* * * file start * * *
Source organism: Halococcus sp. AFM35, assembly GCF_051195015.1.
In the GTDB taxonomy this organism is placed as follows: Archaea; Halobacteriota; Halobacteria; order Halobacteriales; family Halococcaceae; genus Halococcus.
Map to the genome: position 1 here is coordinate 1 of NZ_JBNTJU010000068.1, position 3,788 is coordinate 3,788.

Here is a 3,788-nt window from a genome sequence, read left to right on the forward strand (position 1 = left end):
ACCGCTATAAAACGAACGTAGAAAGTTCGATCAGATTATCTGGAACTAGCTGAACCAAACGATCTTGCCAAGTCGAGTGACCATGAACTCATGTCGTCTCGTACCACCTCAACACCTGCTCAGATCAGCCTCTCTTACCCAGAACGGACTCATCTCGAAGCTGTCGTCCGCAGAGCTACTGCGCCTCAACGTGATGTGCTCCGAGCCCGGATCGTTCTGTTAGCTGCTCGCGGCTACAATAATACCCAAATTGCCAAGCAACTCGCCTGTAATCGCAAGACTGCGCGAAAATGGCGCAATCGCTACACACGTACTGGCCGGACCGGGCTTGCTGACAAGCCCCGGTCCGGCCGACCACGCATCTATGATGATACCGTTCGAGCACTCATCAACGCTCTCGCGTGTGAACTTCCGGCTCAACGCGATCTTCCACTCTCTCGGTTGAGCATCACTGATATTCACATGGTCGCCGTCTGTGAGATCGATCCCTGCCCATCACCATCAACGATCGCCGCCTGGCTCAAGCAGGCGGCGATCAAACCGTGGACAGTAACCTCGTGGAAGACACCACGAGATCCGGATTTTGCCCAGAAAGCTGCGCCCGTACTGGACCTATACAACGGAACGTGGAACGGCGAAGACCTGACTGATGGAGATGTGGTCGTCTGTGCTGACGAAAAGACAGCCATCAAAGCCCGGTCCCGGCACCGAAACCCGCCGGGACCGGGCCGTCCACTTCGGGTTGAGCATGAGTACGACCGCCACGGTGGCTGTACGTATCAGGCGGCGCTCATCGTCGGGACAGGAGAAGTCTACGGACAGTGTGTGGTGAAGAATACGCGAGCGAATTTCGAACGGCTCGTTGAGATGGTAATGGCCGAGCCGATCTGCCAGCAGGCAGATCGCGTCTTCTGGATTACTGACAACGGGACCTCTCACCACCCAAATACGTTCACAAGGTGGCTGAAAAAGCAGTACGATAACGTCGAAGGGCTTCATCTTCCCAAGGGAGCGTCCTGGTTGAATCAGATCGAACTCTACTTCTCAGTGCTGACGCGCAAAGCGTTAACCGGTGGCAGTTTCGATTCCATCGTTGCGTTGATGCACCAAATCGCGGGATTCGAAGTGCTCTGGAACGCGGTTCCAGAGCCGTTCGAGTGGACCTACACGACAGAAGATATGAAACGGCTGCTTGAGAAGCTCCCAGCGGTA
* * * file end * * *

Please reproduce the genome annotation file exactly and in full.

Source organism: Halococcus sp. AFM35, assembly GCF_051195015.1.
In the GTDB taxonomy this organism is placed as follows: Archaea; Halobacteriota; Halobacteria; order Halobacteriales; family Halococcaceae; genus Halococcus.
Map to the genome: position 1 here is coordinate 1 of NZ_JBNTJU010000068.1, position 3,788 is coordinate 3,788.

Here is a 3,788-nt window from a genome sequence, read left to right on the forward strand (position 1 = left end):
ACCGCTATAAAACGAACGTAGAAAGTTCGATCAGATTATCTGGAACTAGCTGAACCAAACGATCTTGCCAAGTCGAGTGACCATGAACTCATGTCGTCTCGTACCACCTCAACACCTGCTCAGATCAGCCTCTCTTACCCAGAACGGACTCATCTCGAAGCTGTCGTCCGCAGAGCTACTGCGCCTCAACGTGATGTGCTCCGAGCCCGGATCGTTCTGTTAGCTGCTCGCGGCTACAATAATACCCAAATTGCCAAGCAACTCGCCTGTAATCGCAAGACTGCGCGAAAATGGCGCAATCGCTACACACGTACTGGCCGGACCGGGCTTGCTGACAAGCCCCGGTCCGGCCGACCACGCATCTATGATGATACCGTTCGAGCACTCATCAACGCTCTCGCGTGTGAACTTCCGGCTCAACGCGATCTTCCACTCTCTCGGTTGAGCATCACTGATATTCACATGGTCGCCGTCTGTGAGATCGATCCCTGCCCATCACCATCAACGATCGCCGCCTGGCTCAAGCAGGCGGCGATCAAACCGTGGACAGTAACCTCGTGGAAGACACCACGAGATCCGGATTTTGCCCAGAAAGCTGCGCCCGTACTGGACCTATACAACGGAACGTGGAACGGCGAAGACCTGACTGATGGAGATGTGGTCGTCTGTGCTGACGAAAAGACAGCCATCAAAGCCCGGTCCCGGCACCGAAACCCGCCGGGACCGGGCCGTCCACTTCGGGTTGAGCATGAGTACGACCGCCACGGTGGCTGTACGTATCAGGCGGCGCTCATCGTCGGGACAGGAGAAGTCTACGGACAGTGTGTGGTGAAGAATACGCGAGCGAATTTCGAACGGCTCGTTGAGATGGTAATGGCCGAGCCGATCTGCCAGCAGGCAGATCGCGTCTTCTGGATTACTGACAACGGGACCTCTCACCACCCAAATACGTTCACAAGGTGGCTGAAAAAGCAGTACGATAACGTCGAAGGGCTTCATCTTCCCAAGGGAGCGTCCTGGTTGAATCAGATCGAACTCTACTTCTCAGTGCTGACGCGCAAAGCGTTAACCGGTGGCAGTTTCGATTCCATCGTTGCGTTGATGCACCAAATCGCGGGATTCGAAGTGCTCTGGAACGCGGTTCCAGAGCCGTTCGAGTGGACCTACACGACAGAAGATATGAAACGGCTGCTTGAGAAGCTCCCAGCGGTA